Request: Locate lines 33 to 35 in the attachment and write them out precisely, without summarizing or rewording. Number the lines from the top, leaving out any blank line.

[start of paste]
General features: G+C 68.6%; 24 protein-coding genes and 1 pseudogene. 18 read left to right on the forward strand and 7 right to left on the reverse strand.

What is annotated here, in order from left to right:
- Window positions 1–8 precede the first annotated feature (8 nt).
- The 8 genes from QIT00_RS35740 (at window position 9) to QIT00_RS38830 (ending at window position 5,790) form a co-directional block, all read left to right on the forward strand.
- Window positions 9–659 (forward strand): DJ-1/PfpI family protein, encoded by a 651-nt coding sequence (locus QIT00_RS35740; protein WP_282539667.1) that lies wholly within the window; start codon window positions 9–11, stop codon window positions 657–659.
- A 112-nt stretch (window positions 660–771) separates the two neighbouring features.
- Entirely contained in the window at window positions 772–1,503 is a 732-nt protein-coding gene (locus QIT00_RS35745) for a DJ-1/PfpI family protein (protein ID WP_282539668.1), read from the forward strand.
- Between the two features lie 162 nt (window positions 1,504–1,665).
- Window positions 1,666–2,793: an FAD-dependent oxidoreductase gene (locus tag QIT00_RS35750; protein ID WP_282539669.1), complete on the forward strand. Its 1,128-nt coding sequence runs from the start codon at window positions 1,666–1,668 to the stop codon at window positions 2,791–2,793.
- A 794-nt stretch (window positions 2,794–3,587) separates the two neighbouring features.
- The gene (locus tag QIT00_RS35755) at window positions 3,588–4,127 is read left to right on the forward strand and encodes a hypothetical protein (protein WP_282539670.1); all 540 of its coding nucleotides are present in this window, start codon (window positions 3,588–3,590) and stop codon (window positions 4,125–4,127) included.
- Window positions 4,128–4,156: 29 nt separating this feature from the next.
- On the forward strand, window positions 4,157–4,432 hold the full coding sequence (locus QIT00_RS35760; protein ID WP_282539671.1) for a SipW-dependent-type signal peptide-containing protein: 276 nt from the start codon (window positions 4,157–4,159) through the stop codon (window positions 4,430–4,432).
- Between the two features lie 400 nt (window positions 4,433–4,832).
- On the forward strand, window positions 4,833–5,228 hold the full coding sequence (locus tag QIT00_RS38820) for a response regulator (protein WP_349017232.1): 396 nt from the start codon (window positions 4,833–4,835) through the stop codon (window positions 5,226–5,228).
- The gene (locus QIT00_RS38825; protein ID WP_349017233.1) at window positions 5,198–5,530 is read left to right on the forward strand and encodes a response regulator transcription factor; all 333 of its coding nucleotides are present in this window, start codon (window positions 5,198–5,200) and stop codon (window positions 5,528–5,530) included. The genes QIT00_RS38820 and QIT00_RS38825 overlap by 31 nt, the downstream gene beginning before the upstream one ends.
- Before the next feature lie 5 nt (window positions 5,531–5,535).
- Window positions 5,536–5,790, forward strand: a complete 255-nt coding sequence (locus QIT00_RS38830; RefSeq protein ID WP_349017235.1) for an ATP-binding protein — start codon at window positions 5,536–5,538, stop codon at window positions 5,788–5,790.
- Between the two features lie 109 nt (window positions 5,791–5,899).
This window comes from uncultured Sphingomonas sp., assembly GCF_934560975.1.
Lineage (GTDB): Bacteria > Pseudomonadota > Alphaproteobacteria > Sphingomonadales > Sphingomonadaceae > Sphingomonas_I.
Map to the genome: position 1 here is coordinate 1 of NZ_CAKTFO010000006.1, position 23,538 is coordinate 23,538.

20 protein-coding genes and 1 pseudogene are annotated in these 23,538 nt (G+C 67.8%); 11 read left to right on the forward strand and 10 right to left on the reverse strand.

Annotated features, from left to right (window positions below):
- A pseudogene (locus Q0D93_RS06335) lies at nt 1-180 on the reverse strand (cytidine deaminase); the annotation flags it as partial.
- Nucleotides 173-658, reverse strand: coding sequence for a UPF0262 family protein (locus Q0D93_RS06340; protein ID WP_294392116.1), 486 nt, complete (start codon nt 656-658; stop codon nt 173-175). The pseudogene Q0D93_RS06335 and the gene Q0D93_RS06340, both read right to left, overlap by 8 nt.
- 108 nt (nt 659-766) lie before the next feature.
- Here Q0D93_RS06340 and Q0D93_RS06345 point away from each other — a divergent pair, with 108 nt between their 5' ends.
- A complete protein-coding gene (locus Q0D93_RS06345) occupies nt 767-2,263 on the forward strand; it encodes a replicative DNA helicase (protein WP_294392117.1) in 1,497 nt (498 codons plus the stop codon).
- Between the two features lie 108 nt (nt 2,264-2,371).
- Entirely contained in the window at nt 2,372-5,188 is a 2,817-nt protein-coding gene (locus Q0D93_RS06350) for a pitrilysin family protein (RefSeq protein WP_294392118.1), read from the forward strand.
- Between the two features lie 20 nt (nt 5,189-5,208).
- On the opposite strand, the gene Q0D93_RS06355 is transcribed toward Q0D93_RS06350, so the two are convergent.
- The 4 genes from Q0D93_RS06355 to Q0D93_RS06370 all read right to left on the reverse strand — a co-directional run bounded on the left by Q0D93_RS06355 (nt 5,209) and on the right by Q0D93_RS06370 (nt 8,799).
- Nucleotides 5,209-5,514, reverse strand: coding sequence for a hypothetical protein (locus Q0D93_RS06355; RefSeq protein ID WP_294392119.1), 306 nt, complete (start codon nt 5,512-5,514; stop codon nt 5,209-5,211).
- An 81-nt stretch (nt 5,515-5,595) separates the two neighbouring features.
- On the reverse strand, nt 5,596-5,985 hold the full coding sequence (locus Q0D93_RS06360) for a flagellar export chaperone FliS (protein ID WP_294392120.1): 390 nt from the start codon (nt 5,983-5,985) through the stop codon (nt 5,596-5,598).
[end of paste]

- On the opposite strand, the gene Q0D93_RS06355 is transcribed toward Q0D93_RS06350, so the two are convergent.
- The 4 genes from Q0D93_RS06355 to Q0D93_RS06370 all read right to left on the reverse strand — a co-directional run bounded on the left by Q0D93_RS06355 (nt 5,209) and on the right by Q0D93_RS06370 (nt 8,799).
- Nucleotides 5,209-5,514, reverse strand: coding sequence for a hypothetical protein (locus Q0D93_RS06355; RefSeq protein ID WP_294392119.1), 306 nt, complete (start codon nt 5,512-5,514; stop codon nt 5,209-5,211).